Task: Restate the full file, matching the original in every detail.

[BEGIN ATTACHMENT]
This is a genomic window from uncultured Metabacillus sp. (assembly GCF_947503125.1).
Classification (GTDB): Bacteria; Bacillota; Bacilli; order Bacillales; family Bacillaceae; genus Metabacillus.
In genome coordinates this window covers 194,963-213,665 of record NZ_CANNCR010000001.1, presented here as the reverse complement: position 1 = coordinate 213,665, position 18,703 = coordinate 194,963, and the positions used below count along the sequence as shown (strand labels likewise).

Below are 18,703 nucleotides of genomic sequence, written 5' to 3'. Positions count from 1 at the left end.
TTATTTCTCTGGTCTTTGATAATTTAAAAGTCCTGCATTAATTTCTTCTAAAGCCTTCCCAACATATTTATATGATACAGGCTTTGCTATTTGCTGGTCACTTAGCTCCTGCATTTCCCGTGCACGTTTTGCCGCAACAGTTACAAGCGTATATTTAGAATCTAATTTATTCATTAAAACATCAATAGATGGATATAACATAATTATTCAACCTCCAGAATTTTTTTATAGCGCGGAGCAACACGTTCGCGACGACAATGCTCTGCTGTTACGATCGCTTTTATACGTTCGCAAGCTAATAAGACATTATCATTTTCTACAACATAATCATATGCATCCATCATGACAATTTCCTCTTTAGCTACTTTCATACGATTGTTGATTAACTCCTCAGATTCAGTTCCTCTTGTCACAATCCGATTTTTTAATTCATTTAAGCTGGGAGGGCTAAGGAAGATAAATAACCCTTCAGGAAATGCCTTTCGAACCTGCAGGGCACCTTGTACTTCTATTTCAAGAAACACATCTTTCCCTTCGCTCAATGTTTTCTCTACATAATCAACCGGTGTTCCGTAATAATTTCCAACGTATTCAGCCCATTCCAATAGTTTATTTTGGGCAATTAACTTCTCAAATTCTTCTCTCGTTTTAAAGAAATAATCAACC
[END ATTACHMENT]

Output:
This is a genomic window from uncultured Metabacillus sp. (assembly GCF_947503125.1).
Classification (GTDB): Bacteria; Bacillota; Bacilli; order Bacillales; family Bacillaceae; genus Metabacillus.
In genome coordinates this window covers 194,963-213,665 of record NZ_CANNCR010000001.1, presented here as the reverse complement: position 1 = coordinate 213,665, position 18,703 = coordinate 194,963, and the positions used below count along the sequence as shown (strand labels likewise).

Below are 18,703 nucleotides of genomic sequence, written 5' to 3'. Positions count from 1 at the left end.
TTATTTCTCTGGTCTTTGATAATTTAAAAGTCCTGCATTAATTTCTTCTAAAGCCTTCCCAACATATTTATATGATACAGGCTTTGCTATTTGCTGGTCACTTAGCTCCTGCATTTCCCGTGCACGTTTTGCCGCAACAGTTACAAGCGTATATTTAGAATCTAATTTATTCATTAAAACATCAATAGATGGATATAACATAATTATTCAACCTCCAGAATTTTTTTATAGCGCGGAGCAACACGTTCGCGACGACAATGCTCTGCTGTTACGATCGCTTTTATACGTTCGCAAGCTAATAAGACATTATCATTTTCTACAACATAATCATATGCATCCATCATGACAATTTCCTCTTTAGCTACTTTCATACGATTGTTGATTAACTCCTCAGATTCAGTTCCTCTTGTCACAATCCGATTTTTTAATTCATTTAAGCTGGGAGGGCTAAGGAAGATAAATAACCCTTCAGGAAATGCCTTTCGAACCTGCAGGGCACCTTGTACTTCTATTTCAAGAAACACATCTTTCCCTTCGCTCAATGTTTTCTCTACATAATCAACCGGTGTTCCGTAATAATTTCCAACGTATTCAGCCCATTCCAATAGTTTATTTTGGGCAATTAACTTCTCAAATTCTTCTCTCGTTTTAAAGAAATAATCAACC